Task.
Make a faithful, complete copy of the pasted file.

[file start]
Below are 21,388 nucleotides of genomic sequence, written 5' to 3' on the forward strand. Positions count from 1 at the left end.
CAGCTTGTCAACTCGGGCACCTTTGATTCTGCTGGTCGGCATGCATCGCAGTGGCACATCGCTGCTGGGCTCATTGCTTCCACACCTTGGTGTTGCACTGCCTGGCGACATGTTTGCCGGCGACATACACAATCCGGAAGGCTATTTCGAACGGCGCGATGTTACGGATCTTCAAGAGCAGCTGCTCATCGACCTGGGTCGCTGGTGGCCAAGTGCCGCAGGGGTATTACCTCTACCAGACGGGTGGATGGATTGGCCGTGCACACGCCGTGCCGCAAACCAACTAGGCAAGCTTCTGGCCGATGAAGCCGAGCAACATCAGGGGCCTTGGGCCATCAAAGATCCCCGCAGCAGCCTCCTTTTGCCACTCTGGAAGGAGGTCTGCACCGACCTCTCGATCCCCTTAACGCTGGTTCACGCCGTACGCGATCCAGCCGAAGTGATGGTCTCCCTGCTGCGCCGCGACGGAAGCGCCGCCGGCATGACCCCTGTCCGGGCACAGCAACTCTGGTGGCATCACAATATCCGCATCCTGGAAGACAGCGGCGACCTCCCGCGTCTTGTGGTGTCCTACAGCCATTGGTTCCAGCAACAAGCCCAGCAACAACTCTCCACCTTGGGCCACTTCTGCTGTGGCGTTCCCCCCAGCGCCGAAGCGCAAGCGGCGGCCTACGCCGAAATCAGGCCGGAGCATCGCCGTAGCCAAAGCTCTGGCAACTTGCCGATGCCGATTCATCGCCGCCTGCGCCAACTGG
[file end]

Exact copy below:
Below are 21,388 nucleotides of genomic sequence, written 5' to 3' on the forward strand. Positions count from 1 at the left end.
CAGCTTGTCAACTCGGGCACCTTTGATTCTGCTGGTCGGCATGCATCGCAGTGGCACATCGCTGCTGGGCTCATTGCTTCCACACCTTGGTGTTGCACTGCCTGGCGACATGTTTGCCGGCGACATACACAATCCGGAAGGCTATTTCGAACGGCGCGATGTTACGGATCTTCAAGAGCAGCTGCTCATCGACCTGGGTCGCTGGTGGCCAAGTGCCGCAGGGGTATTACCTCTACCAGACGGGTGGATGGATTGGCCGTGCACACGCCGTGCCGCAAACCAACTAGGCAAGCTTCTGGCCGATGAAGCCGAGCAACATCAGGGGCCTTGGGCCATCAAAGATCCCCGCAGCAGCCTCCTTTTGCCACTCTGGAAGGAGGTCTGCACCGACCTCTCGATCCCCTTAACGCTGGTTCACGCCGTACGCGATCCAGCCGAAGTGATGGTCTCCCTGCTGCGCCGCGACGGAAGCGCCGCCGGCATGACCCCTGTCCGGGCACAGCAACTCTGGTGGCATCACAATATCCGCATCCTGGAAGACAGCGGCGACCTCCCGCGTCTTGTGGTGTCCTACAGCCATTGGTTCCAGCAACAAGCCCAGCAACAACTCTCCACCTTGGGCCACTTCTGCTGTGGCGTTCCCCCCAGCGCCGAAGCGCAAGCGGCGGCCTACGCCGAAATCAGGCCGGAGCATCGCCGTAGCCAAAGCTCTGGCAACTTGCCGATGCCGATTCATCGCCGCCTGCGCCAACTGG